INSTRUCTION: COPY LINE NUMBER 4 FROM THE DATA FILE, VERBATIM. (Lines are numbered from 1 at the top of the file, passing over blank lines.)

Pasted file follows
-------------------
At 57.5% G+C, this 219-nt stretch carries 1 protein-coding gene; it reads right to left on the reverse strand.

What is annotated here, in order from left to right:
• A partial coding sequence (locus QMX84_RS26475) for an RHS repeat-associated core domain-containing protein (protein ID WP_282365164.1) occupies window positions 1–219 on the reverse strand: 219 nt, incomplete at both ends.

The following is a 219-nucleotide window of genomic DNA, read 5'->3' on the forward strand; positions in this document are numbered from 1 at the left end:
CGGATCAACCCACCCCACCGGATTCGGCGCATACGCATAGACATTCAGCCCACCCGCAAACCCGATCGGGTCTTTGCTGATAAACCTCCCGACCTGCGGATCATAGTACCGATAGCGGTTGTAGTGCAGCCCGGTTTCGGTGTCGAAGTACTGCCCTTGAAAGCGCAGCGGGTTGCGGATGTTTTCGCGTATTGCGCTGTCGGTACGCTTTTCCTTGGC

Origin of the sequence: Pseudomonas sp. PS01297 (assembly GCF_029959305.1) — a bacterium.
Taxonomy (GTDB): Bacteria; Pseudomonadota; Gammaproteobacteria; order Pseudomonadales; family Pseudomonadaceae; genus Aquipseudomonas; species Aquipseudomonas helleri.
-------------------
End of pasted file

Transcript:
The following is a 219-nucleotide window of genomic DNA, read 5'->3' on the forward strand; positions in this document are numbered from 1 at the left end: